Richard left school during his sophomore year and chose instead to further his “education” by working on nearby farms, driving tractors, doing all sorts of mechanical and building repairs, caring for animals and the multitude of daily chores associated with farm life, and learning as much about the workings of machinery and equipment and teaching himself what one must do to maintain a family farm. He seemed to have the ability to fix about anything. Richard and his brothers loved motorcycles, particularly the Harley Davidson, were fascinated by airplanes and aviation.
His restlessness and need to experience life led him to explore what lay beyond the Midwest. At age twenty three, Richard and a friend made a trip west to see the country on their Harley Davidsons. With only $30 in his pocket, along the way, they harvested wheat in Oklahoma, picked apples at Hood River, OR, headed down the Pacific coast, took in the World’s Fair in San Francisco, then on to Los Angeles, CA, and Albuquerque, NM. When they returned to Primrose, IA, Richard had $10 in his pocket.
Richard had visited the Frank Wilkinson ranch in Heppner, OR, and in the spring of 1940 returned to work there, setting up remote camps for herders grazing their sheep and cattle. He worked there until the day after the bombing of Pearl Harbor. Richard joined the US Navy on December 8, 1941, became a carpenter’s mate, was sent to Pearl Harbor where he worked for nearly two years. The war ended while he was still recovering from rheumatic fever and received a medical discharge from the Navy in 1945. He returned to the ranch and worked there till 1949. Needing to move on, he ended up in Portland OR, where he signed up for a course for heavy equipment operators.
Late in 1949 Richard made his first trip to Alaska to visit a friend he had met in Oregon, Jack Ferguson. In April 1950, Richard moved to Alaska hoping to start a cattle ranch, but abandoned the idea after consulting with ranchers. He worked at the Kodiak Naval Station, and fished commercially for salmon at Chignik, and worked for the US Fish and Wildlife Service at King Salmon. Richard also worked as a powerhouse operator and mechanic at a satellite tracking station on Kodiak Island. When the Alaska earthquake hit in 1964, Richard was hired by the owner of a thirty-two foot fishing boat to return it to the bay after being blown two miles inland. It took Richard and a friend three days to complete the job.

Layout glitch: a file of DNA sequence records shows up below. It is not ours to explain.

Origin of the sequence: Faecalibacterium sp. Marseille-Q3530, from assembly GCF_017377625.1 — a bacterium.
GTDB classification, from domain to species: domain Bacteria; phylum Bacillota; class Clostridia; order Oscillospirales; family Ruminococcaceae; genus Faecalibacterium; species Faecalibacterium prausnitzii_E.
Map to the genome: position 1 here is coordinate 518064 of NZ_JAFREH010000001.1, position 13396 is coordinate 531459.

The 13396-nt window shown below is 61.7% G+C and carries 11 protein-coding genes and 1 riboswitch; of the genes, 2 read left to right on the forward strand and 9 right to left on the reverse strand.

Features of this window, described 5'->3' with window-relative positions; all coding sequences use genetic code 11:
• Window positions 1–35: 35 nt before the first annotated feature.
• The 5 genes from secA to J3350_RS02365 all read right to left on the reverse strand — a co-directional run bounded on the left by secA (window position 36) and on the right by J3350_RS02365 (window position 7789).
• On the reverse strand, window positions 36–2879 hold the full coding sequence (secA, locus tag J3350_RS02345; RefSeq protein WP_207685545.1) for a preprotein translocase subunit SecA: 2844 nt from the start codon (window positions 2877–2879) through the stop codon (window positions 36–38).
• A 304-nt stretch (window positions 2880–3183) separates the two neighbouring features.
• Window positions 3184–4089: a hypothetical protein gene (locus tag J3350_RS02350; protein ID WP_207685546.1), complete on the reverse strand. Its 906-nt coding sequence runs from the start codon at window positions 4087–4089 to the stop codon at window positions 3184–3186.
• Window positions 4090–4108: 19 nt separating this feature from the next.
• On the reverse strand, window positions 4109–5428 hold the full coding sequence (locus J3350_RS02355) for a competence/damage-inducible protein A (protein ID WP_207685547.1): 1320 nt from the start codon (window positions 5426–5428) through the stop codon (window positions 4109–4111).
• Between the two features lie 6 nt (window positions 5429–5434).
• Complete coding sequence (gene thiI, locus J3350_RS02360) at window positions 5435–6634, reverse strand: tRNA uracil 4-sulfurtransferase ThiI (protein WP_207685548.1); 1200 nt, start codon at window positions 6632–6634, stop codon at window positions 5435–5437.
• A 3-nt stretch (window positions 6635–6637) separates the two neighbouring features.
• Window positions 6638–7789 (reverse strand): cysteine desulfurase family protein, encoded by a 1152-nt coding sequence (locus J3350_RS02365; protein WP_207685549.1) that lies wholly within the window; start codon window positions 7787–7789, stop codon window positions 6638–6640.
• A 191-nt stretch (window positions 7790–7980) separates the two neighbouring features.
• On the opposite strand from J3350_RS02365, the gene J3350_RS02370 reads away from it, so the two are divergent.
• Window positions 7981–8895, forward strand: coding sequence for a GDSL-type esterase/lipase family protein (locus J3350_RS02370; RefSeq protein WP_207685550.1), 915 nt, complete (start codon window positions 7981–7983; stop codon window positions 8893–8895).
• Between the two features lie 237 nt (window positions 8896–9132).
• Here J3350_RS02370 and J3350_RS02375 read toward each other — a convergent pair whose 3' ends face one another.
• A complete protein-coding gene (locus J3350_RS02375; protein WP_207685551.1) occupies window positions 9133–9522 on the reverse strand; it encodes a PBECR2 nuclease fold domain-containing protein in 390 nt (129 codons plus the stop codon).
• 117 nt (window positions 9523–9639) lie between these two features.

In 1965, while helping a welder pour a big ladle of molten lead metal, there was a big explosion. The molten metal came out just like snow, hit Richard in the face and into his eyes. It would be several years before he completely healed.
Richard made his first trip to Twin Lakes, AK, in 1962 at the invitation of Spike and Hope Carrithers. He would return again and again because he knew he had found “home,” and in 1967 scouted out where he would build his now famous Twin Lakes Cabin.
In Richard’s Words, “You didn’t have to have a lot of money to enjoy life. There was beauty in life all around you and you only had to notice it and appreciate it.”
Richard spoke of needs, saying: “I get back to what bothers so many folks—they keep expanding their needs until they are too dependent on too many things and too many other people. I wonder how many things in the average American home could be eliminated if the question were asked: must I really have this?”
Also, “Funny thing about comfort—most people don’t work hard enough physically anymore and comfort is not easy to find. It’s surprising how comfortable a hard bunk can be after you’ve come down off a mountain.”
And, that, my friends in a nutshell is Richard Louis Proenneke, a complex man of simplicity and purity. To this day, he continues to inspire generations to do the same.
Please note: The Donnellson Library published A Life In Full Stride – The Journals of Richard L Proenneke 1981 – 1985